THE BLOG
03/23/2013 12:16 pm ET Updated May 23, 2013

Mental Illness and Racist Prison Ties Yield Clues to Fatal Rampages

Alamy

Evan Ebel, 28, the primary suspect in the brazen murders of Colorado Department of Corrections Director Tom Clements, 58, last Tuesday and a Domino's Pizza delivery driver on March 17 was tied not only to a violent white supremacist prison gang called the 211 Crew, but also to years of apparent mental illness as well. Ebel died yesterday in a Fort Worth hospital after leading police on a wild 100 mile per hour car chase that ended in a crash and gun battle in Decatur, Texas. A pizza delivery box and uniform found in Ebel's car, as well as other evidence is being investigated for its connection to the two Colorado killings.

Ebel reportedly became associated with the 211 Crew gang while serving time in a Colorado prison, where he became increasingly violent and disturbed. The name 211 refers to the California Penal Code section on robbery. 211 also refers to the first two letters of the alphabet, which are an abbreviation for Brotherhood of Aryan Alliance according to former skinhead T.J. Leyden. White supremacist groups routinely use numbers as shorthand for letter abbreviations. A book immensely popular in the organized hate world called The Turner Diaries, glorifies the violence of a neo-Nazi gang called the Order that engages in robberies, bombings and assassinations of prominent citizens as part of a an anti-government race war. In a violent fictional attack recounted in the book the assailant disguises himself as a deliveryman to bomb FBI headquarters.

"The 211 Crew is known for its paramilitary structure, with members using titles like major, captain and lieutenant, and for elaborate verbal and written codes that all members are required to learn," the Southern Poverty Law Center's Mark Potok explained on a blog posting. The violent group was founded in 1995 in Denver by inmate Benjamin Davis. Davis was subsequently convicted for running a violent criminal enterprise from prison in 2007 and sentenced to 108 years, following a major sweep that netted dozens of other defendants.

The group first made national headlines in 1997 after its members spontaneously killed Oumar Dia, 38, a West African immigrant at a Denver bus stop and severely injured a good Samaritan who came to his aid. Jeremiah "Hooligan" Barnum, a 211 crew leader involved in the Dia killing and convicted of being an accessory, was killed by police in February 2012 following a confrontation. The 211 Crew or its members have been implicated in drug dealings, murders, battery, sexual assault, and racketeering. White supremacist inmates or ex-cons have also been speculated as being behind the recent killing of a Texas prosecutor, although that case remains open.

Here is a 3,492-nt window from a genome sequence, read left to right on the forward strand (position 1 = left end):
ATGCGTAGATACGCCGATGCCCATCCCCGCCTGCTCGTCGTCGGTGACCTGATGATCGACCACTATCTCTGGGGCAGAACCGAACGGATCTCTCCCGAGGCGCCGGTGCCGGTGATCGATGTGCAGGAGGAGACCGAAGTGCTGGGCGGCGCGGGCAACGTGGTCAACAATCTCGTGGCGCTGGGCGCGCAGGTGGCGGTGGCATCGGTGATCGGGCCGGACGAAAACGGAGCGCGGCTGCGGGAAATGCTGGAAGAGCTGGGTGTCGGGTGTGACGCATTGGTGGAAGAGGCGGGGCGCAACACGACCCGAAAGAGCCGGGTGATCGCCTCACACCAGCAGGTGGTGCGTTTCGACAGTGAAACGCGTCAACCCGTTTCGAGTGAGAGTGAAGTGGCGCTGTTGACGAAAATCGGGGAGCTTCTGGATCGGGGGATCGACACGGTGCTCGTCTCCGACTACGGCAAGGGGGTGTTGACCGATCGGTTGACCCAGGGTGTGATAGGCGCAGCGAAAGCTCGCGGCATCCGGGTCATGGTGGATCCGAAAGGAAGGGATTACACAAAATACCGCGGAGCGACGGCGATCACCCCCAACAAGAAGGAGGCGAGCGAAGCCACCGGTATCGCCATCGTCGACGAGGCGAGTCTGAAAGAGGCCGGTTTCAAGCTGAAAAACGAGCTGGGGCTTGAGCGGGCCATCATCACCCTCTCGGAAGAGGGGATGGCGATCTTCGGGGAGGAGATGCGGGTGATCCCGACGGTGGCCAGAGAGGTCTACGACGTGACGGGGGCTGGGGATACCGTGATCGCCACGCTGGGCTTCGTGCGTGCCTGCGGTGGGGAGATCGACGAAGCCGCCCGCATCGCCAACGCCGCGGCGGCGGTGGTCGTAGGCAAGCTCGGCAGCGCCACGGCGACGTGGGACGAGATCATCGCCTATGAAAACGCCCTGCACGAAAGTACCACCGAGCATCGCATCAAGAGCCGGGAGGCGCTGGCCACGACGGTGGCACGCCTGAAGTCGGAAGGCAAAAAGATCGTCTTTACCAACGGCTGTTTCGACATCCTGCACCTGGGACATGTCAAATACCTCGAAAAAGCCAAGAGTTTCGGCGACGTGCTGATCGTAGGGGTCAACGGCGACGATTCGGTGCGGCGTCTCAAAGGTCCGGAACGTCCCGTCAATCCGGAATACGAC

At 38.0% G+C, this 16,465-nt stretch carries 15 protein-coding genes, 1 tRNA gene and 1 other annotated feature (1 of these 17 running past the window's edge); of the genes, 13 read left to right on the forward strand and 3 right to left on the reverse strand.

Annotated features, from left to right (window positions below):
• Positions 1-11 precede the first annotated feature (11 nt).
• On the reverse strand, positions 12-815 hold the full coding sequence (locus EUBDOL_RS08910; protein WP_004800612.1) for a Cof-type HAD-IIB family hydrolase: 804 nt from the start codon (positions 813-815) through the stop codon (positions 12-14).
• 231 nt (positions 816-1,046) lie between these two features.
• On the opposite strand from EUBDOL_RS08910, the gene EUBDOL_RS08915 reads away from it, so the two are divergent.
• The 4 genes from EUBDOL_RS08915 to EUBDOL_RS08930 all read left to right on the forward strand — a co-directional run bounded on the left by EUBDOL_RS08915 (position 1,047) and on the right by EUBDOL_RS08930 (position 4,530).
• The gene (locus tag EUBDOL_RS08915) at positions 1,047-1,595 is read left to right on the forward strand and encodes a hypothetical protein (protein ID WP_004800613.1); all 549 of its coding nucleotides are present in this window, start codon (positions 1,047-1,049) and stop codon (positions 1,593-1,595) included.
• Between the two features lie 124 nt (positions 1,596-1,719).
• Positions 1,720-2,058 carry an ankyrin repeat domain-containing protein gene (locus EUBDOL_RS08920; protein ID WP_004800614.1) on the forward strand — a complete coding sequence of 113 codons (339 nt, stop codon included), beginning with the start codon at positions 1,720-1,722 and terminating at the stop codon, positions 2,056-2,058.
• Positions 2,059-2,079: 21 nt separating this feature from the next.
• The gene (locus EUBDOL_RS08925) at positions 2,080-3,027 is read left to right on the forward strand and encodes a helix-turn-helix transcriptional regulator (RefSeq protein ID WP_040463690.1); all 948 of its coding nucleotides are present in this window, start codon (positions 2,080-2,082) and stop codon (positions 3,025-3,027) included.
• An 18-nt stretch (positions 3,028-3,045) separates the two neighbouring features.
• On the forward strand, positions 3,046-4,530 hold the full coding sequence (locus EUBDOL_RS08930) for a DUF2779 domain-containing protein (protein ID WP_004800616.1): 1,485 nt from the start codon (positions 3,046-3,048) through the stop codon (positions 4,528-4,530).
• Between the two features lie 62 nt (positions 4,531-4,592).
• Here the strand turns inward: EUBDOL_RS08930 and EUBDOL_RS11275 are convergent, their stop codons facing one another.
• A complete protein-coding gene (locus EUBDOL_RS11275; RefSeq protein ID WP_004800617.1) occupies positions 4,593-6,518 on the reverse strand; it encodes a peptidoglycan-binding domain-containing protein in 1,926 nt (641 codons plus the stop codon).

Like the group he joined in prison, Ebel has a violent history as well that dates back to his late teenage years, shortly before the tragic death of his sister in a car accident in 2004. These include carjacking, self-inflicted gunshot wounds, armed robbery, and assault on a correctional officer. Ebel was released from prison earlier this year after six years confinement, where he was denied parole for being part of the prison gang. In 2011, his father Jack Ebel, testified before the state senate that his son suffered from mental distress that was amplified by years in solitary confinement:

My son, if he were released today, he could not go get a driver's license... He just couldn't. He would not be able to stand in line. If you could get him in there, he'd be paranoid about something...

He may have had mental conditions going on... But they are exacerbated to the point that I hardly recognize my son sometimes. We are creating mental illness. We are exacerbating mental illness.

At the closed 2011 Countering Violent Extremism state/federal law enforcement conference the Center for the Study of Hate and Extremism recounted scores of violent incidents involving hate group and anti-government members, as well as the danger of lone wolf shooters with mental illness. Violent psychologically dangerous offenders were highlighted as one of the three main threats of domestic extremists. The ADL on its blog pointed out that there were at least 30 shootouts with law enforcement involving domestic extremists since 2009 including another fatal one this month in Florida.

Ebel, who signed his name "Evil Evan" and sported a tattoo that said "Hopeless," appeared to have been both, despite the best efforts of a nonracist single father. While some are plausibly speculating that the murder of Director Clements was possibly a direct organized hit by a violent gang, the 211 Crew's role could also have been a more nuanced one, of creating a violent lone wolf, from an unstable youth, who would later act on his own against a list of shared perceived enemies.

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